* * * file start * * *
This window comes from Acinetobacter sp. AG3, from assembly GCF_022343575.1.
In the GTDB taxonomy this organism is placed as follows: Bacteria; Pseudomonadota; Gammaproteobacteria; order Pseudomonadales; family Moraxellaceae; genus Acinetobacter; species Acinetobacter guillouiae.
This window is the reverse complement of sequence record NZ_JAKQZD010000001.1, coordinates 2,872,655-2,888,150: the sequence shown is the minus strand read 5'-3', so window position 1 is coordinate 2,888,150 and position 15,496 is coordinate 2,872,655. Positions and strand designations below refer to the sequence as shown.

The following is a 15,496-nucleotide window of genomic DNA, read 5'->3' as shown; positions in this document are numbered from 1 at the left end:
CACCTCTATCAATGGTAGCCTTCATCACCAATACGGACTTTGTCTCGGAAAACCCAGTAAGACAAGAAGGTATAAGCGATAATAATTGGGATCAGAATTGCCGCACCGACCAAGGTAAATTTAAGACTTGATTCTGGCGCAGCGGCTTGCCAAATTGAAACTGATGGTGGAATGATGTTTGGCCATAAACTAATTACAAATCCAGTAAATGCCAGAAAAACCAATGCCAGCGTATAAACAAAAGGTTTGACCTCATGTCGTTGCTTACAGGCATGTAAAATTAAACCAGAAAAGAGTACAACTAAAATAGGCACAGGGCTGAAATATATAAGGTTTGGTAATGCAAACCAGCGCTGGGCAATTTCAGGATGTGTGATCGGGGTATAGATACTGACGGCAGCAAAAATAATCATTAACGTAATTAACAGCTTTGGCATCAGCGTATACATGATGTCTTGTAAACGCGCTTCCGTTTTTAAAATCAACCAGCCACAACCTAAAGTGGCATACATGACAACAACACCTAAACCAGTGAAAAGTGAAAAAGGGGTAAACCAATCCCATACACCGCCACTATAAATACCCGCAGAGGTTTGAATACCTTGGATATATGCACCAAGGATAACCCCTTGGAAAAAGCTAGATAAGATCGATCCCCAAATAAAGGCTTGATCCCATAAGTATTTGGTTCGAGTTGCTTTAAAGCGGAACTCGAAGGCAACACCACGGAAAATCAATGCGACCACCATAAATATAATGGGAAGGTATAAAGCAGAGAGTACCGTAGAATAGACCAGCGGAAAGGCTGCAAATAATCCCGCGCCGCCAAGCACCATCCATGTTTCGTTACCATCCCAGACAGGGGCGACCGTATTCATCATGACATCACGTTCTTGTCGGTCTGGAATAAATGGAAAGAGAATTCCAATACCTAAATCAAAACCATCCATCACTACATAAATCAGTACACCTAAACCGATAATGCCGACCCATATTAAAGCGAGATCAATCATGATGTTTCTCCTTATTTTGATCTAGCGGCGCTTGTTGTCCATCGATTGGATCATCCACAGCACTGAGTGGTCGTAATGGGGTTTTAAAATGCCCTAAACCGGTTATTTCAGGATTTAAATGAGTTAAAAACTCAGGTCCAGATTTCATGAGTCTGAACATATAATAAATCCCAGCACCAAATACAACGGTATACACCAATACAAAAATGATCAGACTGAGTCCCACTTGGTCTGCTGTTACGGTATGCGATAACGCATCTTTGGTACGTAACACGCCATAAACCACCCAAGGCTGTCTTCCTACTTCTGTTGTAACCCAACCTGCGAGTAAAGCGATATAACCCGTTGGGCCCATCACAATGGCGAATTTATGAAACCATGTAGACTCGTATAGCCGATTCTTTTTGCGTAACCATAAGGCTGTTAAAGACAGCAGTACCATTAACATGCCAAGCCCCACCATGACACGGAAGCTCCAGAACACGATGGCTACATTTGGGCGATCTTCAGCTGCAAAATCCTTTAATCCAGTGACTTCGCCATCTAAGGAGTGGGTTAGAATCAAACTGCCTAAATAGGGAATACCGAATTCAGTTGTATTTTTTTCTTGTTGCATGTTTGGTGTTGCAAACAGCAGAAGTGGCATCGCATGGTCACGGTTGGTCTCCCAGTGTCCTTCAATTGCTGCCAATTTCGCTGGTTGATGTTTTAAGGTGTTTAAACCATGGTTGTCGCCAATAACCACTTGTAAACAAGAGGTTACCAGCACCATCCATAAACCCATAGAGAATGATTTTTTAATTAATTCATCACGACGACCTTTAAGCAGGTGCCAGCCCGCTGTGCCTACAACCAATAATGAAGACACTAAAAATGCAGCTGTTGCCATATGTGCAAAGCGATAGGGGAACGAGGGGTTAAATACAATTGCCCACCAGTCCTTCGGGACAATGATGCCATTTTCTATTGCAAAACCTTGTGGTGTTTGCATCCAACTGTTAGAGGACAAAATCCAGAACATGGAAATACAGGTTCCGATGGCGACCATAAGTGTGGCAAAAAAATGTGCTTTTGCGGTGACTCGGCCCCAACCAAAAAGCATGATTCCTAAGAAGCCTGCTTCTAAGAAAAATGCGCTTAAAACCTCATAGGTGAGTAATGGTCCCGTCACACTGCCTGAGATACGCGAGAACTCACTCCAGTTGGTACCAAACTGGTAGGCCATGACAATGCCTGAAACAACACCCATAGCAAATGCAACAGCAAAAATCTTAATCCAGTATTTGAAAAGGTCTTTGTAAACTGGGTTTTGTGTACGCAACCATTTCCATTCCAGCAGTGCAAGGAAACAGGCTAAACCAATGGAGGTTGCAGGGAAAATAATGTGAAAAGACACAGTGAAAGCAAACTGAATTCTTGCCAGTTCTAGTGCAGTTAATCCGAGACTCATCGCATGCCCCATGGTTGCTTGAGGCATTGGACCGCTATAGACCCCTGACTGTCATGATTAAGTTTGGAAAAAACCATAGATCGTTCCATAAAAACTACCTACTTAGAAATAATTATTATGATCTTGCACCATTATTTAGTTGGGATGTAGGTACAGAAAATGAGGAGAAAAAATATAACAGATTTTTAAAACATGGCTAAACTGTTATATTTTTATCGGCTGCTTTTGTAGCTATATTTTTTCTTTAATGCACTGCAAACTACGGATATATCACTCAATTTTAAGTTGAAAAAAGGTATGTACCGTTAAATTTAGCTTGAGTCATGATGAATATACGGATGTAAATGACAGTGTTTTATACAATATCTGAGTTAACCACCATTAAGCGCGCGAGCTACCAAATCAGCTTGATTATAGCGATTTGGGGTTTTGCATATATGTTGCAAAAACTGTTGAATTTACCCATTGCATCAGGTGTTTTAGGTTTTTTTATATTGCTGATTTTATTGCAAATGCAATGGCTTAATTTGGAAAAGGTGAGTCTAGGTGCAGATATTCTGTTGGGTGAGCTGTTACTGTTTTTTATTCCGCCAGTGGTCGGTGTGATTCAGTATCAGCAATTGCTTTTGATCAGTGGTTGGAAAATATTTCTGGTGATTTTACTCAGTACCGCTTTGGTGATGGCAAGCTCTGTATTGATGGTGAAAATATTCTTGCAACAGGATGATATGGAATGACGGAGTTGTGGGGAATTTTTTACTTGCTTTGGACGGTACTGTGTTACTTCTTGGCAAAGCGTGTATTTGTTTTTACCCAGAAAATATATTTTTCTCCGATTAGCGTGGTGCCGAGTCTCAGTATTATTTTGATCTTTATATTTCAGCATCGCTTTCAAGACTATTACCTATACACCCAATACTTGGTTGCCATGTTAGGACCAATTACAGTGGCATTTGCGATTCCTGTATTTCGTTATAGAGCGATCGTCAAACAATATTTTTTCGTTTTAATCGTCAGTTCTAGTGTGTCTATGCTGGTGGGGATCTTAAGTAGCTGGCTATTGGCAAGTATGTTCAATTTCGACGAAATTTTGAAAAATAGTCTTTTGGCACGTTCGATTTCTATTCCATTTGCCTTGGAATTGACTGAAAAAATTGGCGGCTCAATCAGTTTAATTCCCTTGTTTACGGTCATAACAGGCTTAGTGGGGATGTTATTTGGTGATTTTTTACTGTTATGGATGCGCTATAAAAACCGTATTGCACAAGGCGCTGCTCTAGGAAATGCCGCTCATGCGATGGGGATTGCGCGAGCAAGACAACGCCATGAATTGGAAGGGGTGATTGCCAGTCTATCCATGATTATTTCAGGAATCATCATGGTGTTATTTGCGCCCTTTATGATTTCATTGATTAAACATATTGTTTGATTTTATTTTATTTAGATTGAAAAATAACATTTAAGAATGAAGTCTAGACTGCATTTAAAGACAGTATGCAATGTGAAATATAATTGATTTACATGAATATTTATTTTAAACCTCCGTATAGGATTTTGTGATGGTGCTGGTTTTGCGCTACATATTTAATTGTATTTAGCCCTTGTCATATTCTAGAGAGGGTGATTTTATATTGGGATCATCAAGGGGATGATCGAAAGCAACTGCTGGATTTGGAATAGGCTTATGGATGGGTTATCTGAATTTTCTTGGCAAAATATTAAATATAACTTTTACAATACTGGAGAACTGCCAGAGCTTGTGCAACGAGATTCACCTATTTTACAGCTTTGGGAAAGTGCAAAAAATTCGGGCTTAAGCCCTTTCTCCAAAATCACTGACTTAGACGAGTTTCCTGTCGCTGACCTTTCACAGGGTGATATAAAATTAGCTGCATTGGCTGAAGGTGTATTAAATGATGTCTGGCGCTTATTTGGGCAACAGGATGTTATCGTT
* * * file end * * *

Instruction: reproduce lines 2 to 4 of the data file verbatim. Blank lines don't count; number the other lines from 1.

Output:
In the GTDB taxonomy this organism is placed as follows: Bacteria; Pseudomonadota; Gammaproteobacteria; order Pseudomonadales; family Moraxellaceae; genus Acinetobacter; species Acinetobacter guillouiae.
This window is the reverse complement of sequence record NZ_JAKQZD010000001.1, coordinates 2,872,655-2,888,150: the sequence shown is the minus strand read 5'-3', so window position 1 is coordinate 2,888,150 and position 15,496 is coordinate 2,872,655. Positions and strand designations below refer to the sequence as shown.

The following is a 15,496-nucleotide window of genomic DNA, read 5'->3' as shown; positions in this document are numbered from 1 at the left end: